Genetical Research

Research Article

Covariance between direct and maternal genetic effects in mice, with a model of persistent environmental influences

Bruce Riskaa1, J. J. Rutledgea1a2 and William R. Atchleya1a2

a1 Laboratory of Genetics University of Wisconsin, Madison, Wisconsin 53706, U.S.A.

a2 Department of Meat and Animal Science University of Wisconsin, Madison, Wisconsin 53706, U.S.A.

Summary

Covariance between direct and maternal genetic effects on body weight in random-bred ICR mice at 2 through 10 weeks of age was estimated from cross-fostering experiments. The covariance contributes only a few percent of phenotypic variance at 2 weeks, but increases to 10–15% at later ages. Nearly all estimates are positive. We suggest that genes active during later parts of growth affect maternal performance more than those active during early growth, causing increased covariance at later ages. A model of combined genetic and persistent environmental effects on maternal performance is presented. Persistent effects of genetic or environmental variation in recent ancestors can influence covariance between relatives and response to selection.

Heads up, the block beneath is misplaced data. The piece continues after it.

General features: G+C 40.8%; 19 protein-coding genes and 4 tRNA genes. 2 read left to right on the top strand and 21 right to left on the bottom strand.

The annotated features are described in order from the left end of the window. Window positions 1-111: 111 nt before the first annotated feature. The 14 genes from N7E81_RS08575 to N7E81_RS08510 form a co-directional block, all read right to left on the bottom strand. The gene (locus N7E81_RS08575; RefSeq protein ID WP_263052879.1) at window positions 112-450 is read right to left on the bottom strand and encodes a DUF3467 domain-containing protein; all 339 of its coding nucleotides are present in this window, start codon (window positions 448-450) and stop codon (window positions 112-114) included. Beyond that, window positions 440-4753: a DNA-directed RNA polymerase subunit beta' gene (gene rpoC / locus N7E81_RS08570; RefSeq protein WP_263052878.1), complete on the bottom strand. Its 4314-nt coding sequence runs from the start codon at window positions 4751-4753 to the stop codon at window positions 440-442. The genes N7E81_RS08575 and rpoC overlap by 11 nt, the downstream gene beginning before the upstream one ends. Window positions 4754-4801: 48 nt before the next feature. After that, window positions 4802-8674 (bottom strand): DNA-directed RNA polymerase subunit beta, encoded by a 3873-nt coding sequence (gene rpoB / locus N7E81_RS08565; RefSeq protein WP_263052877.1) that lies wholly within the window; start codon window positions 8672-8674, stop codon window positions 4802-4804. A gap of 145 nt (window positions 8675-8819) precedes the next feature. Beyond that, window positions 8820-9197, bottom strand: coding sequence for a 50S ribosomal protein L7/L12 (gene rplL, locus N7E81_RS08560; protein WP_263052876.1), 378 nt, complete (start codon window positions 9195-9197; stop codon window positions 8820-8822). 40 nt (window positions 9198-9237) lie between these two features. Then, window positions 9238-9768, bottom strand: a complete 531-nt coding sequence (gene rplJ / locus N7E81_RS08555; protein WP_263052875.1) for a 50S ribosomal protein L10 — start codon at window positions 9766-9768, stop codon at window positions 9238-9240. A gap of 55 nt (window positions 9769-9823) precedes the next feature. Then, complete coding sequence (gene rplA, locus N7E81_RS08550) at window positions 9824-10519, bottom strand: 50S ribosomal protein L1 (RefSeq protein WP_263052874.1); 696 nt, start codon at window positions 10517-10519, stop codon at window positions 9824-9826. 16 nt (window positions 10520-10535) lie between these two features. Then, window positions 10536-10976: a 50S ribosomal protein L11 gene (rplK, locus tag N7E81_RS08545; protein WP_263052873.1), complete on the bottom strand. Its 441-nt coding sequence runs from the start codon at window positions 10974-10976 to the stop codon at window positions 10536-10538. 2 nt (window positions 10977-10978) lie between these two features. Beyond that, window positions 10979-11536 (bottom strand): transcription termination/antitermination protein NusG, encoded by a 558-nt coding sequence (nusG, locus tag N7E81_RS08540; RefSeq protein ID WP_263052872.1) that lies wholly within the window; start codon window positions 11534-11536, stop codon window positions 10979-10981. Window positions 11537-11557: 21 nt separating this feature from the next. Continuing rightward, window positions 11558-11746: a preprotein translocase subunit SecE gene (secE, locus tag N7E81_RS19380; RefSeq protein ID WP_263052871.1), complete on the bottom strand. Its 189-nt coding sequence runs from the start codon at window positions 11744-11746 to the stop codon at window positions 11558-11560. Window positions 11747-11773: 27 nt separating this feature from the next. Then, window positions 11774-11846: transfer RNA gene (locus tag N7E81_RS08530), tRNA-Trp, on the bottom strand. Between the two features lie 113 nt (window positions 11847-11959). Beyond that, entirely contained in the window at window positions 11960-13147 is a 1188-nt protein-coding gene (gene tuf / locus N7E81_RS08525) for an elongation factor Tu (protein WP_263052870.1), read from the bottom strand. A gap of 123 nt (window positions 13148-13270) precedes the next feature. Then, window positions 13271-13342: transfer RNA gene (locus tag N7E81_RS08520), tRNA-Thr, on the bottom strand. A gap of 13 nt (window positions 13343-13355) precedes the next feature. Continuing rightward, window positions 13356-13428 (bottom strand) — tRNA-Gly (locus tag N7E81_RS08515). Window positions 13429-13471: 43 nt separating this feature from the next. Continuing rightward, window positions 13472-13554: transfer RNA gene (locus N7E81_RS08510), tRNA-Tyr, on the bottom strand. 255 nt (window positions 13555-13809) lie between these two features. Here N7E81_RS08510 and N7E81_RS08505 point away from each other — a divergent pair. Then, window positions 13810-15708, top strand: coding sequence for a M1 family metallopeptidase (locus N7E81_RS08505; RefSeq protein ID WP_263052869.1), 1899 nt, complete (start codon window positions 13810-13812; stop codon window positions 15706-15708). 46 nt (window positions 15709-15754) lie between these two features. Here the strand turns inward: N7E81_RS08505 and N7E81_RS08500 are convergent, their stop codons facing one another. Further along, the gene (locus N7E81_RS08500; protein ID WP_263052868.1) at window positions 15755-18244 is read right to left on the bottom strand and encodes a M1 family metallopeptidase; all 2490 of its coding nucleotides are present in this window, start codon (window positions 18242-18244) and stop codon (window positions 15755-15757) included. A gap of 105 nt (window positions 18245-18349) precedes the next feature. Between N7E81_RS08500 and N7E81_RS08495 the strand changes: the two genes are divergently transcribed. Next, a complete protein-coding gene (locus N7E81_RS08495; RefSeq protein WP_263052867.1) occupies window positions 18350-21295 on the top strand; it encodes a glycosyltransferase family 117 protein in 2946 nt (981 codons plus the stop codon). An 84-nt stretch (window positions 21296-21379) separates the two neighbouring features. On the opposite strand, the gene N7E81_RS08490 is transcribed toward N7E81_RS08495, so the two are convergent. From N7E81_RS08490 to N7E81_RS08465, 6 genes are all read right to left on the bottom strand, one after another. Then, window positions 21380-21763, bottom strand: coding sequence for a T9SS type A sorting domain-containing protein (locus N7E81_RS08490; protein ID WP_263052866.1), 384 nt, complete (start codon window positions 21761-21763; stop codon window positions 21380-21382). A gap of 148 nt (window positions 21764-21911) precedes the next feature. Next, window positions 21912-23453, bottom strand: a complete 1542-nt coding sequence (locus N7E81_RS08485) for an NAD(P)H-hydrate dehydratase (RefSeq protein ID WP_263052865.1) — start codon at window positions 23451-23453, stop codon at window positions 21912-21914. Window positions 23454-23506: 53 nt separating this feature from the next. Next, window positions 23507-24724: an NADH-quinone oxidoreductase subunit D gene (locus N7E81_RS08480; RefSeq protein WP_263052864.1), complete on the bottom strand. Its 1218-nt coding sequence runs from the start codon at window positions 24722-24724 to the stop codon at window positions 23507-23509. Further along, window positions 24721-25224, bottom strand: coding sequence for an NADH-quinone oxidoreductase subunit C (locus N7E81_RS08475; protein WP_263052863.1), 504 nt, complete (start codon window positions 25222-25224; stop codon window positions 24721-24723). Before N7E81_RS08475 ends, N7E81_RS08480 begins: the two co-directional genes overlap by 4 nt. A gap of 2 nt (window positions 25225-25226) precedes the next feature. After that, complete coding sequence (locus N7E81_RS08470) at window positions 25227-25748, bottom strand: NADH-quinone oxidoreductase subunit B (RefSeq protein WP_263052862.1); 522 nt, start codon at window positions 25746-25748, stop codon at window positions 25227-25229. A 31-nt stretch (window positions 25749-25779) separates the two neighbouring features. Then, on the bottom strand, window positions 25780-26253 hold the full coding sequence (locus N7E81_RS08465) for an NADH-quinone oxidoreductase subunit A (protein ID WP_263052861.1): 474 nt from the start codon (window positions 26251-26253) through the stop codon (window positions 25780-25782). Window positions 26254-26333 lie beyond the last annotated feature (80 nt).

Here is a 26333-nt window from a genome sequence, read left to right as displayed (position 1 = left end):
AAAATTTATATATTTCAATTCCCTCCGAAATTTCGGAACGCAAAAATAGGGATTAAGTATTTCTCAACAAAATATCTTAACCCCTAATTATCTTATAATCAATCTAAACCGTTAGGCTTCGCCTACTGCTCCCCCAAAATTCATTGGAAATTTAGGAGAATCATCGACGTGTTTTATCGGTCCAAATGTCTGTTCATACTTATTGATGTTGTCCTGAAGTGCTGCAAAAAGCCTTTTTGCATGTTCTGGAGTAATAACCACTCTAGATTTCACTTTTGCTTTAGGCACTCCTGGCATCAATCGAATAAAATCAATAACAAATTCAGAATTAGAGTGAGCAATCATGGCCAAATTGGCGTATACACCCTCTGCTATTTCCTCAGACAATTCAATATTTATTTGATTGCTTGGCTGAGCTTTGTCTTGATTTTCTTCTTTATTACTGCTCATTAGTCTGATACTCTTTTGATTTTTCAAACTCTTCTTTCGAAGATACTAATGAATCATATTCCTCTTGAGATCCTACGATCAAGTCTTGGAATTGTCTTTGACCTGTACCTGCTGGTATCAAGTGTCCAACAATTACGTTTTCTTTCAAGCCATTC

(Received August 21 1984)

(Revised January 23 1985)

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